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It is well established that the satiety providing effects of food can influence meal size and a disparate area of research suggests that memory regarding recent eating informs food intake. Here we examined whether remembered meal satisfaction (encompassing memory for meal liking and satiety) can be manipulated in the laboratory and whether this influences later food intake. Participants (N = 128, body mass index mean = 23.46kg/m², standard deviation = 4.70) consumed a fixed lunch and then rehearsed the satisfying or dissatisfying aspects of the meal, or a neutral experience (control), in order to manipulate memory for meal satisfaction. Three hours later participants completed a bogus taste-test to measure food intake and meal memory measures. There was no evidence that memory for general satisfaction with the meal was affected by the rehearsal condition. However, in the dissatisfying rehearsal condition, participants remembered being less satisfied with the satiety-providing effects of the lunch meal than in the satisfying and neutral rehearsal conditions. Snack food consumption did not differ across conditions and there was a small negative correlation between how satiating participants remembered their earlier meal to be and later snack food intake (r = -0.16, p = 0.07). The present study did not produce evidence that memory relating to meal satiety affects later food intake but further research is warranted.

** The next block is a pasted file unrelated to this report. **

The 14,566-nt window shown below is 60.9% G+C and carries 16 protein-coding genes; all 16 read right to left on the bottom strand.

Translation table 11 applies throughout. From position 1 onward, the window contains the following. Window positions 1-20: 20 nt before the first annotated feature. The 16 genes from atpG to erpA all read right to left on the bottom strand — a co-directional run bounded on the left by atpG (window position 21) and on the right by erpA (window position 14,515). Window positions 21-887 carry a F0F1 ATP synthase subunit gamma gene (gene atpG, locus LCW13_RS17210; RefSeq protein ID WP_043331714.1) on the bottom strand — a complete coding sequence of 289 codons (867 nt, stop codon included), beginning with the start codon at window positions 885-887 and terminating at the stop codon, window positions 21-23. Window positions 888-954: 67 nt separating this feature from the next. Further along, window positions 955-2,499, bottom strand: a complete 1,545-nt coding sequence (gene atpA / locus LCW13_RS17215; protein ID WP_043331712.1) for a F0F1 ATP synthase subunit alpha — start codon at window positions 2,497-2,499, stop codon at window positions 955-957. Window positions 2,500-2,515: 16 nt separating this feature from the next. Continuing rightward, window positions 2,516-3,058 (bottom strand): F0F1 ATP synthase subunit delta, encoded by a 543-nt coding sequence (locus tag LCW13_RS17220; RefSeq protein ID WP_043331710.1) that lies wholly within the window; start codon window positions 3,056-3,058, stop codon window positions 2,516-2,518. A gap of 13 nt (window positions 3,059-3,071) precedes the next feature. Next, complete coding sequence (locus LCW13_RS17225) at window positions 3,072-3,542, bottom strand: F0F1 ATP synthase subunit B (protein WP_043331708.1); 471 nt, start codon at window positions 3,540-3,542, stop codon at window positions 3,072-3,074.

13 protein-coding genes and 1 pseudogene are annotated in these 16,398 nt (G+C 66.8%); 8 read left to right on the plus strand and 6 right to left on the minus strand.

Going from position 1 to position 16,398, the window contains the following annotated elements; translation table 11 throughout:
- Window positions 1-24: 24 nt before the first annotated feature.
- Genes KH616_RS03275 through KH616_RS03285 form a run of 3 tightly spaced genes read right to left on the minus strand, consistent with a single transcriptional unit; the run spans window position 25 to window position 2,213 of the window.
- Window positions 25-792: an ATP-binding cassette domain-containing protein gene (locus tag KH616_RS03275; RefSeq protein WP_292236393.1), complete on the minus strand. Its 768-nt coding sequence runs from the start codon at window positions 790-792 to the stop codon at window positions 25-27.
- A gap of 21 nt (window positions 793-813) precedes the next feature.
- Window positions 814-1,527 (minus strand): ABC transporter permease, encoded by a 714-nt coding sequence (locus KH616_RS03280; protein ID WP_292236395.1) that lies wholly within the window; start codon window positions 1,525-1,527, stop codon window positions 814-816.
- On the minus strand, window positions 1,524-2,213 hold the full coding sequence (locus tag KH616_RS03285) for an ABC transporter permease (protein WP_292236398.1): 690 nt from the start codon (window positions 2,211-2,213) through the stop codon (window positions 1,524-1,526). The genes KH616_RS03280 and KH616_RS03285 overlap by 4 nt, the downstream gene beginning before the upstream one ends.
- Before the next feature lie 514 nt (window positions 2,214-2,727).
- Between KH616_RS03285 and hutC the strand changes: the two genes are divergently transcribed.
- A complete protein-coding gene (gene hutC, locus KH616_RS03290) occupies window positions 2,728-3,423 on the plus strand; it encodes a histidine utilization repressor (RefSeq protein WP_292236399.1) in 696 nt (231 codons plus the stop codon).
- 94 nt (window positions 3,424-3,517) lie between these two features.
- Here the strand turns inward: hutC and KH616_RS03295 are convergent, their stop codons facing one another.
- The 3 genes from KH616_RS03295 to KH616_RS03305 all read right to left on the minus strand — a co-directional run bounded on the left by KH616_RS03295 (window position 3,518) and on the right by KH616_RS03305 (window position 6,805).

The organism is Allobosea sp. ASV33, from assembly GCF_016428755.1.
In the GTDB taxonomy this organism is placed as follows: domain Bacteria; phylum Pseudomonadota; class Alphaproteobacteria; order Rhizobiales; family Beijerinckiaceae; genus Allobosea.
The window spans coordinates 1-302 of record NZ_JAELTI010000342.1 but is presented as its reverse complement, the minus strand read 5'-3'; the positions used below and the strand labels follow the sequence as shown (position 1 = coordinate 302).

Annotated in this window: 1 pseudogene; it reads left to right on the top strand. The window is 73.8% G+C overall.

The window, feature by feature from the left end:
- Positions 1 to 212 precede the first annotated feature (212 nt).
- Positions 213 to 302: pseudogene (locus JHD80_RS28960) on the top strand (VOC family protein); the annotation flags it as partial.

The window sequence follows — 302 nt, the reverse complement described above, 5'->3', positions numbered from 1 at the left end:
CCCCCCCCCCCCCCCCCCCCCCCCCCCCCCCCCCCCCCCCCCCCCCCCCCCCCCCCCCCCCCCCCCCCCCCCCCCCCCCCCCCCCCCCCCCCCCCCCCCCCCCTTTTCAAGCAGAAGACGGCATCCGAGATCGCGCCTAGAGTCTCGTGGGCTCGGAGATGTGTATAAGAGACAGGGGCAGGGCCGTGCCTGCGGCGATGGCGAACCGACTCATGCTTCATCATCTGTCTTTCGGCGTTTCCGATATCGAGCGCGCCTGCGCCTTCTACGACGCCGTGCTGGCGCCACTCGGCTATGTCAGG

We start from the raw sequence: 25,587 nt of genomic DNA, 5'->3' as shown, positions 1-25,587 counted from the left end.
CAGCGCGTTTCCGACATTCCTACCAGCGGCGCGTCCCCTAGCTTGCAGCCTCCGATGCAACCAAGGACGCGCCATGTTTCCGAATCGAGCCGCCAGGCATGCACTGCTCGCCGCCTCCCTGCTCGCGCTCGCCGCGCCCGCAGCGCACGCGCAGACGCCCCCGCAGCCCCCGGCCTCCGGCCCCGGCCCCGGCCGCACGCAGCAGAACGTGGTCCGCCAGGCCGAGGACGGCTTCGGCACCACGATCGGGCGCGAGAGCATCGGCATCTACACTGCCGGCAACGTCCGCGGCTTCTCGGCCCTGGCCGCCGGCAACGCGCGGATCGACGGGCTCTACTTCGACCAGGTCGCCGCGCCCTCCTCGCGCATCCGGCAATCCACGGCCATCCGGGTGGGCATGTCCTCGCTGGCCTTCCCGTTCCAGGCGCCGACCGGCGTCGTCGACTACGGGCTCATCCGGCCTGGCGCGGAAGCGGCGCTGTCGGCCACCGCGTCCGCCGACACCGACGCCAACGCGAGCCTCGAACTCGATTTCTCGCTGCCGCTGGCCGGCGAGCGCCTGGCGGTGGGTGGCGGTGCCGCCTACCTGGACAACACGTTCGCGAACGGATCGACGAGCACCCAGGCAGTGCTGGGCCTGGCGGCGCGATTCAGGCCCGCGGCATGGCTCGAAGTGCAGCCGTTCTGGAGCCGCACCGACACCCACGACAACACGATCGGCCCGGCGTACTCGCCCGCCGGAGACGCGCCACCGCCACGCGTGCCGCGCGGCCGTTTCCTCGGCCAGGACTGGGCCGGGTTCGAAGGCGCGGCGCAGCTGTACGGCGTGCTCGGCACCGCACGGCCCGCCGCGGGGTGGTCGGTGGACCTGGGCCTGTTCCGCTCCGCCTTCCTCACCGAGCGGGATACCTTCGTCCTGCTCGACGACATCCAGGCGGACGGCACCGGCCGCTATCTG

Keywords: eating behavior; memory; remembered satisfaction; satiety.
Resource from: https://pubmed.ncbi.nlm.nih.gov/30513882/